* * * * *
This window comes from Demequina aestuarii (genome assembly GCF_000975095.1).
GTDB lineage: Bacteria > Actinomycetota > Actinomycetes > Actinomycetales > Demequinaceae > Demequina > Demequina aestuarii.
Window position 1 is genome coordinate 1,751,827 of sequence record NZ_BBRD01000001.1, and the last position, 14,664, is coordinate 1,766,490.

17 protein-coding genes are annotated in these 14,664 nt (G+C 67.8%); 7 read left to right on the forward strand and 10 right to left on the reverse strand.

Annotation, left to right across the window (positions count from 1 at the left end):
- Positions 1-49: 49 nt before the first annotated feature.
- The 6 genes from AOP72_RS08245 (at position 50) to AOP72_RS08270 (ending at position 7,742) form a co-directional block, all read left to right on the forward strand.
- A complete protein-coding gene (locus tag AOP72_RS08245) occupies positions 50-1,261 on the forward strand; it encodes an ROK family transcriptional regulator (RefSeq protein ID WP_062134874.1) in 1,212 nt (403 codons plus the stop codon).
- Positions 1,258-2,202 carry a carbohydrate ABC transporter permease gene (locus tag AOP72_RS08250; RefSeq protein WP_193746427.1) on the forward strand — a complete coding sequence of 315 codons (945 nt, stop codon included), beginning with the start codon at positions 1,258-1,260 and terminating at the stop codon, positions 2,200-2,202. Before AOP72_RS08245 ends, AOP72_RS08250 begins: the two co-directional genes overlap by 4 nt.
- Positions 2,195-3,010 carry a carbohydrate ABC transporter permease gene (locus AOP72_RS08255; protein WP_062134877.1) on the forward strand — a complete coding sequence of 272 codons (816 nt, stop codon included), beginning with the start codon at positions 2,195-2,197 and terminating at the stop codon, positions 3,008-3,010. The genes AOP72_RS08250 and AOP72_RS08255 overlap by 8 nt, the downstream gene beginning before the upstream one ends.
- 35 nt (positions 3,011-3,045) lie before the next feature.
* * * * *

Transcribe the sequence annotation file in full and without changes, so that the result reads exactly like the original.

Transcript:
This window comes from Demequina aestuarii (genome assembly GCF_000975095.1).
GTDB lineage: Bacteria > Actinomycetota > Actinomycetes > Actinomycetales > Demequinaceae > Demequina > Demequina aestuarii.
Window position 1 is genome coordinate 1,751,827 of sequence record NZ_BBRD01000001.1, and the last position, 14,664, is coordinate 1,766,490.

17 protein-coding genes are annotated in these 14,664 nt (G+C 67.8%); 7 read left to right on the forward strand and 10 right to left on the reverse strand.

Annotation, left to right across the window (positions count from 1 at the left end):
- Positions 1-49: 49 nt before the first annotated feature.
- The 6 genes from AOP72_RS08245 (at position 50) to AOP72_RS08270 (ending at position 7,742) form a co-directional block, all read left to right on the forward strand.
- A complete protein-coding gene (locus tag AOP72_RS08245) occupies positions 50-1,261 on the forward strand; it encodes an ROK family transcriptional regulator (RefSeq protein ID WP_062134874.1) in 1,212 nt (403 codons plus the stop codon).
- Positions 1,258-2,202 carry a carbohydrate ABC transporter permease gene (locus tag AOP72_RS08250; RefSeq protein WP_193746427.1) on the forward strand — a complete coding sequence of 315 codons (945 nt, stop codon included), beginning with the start codon at positions 1,258-1,260 and terminating at the stop codon, positions 2,200-2,202. Before AOP72_RS08245 ends, AOP72_RS08250 begins: the two co-directional genes overlap by 4 nt.
- Positions 2,195-3,010 carry a carbohydrate ABC transporter permease gene (locus AOP72_RS08255; protein WP_062134877.1) on the forward strand — a complete coding sequence of 272 codons (816 nt, stop codon included), beginning with the start codon at positions 2,195-2,197 and terminating at the stop codon, positions 3,008-3,010. The genes AOP72_RS08250 and AOP72_RS08255 overlap by 8 nt, the downstream gene beginning before the upstream one ends.
- 35 nt (positions 3,011-3,045) lie before the next feature.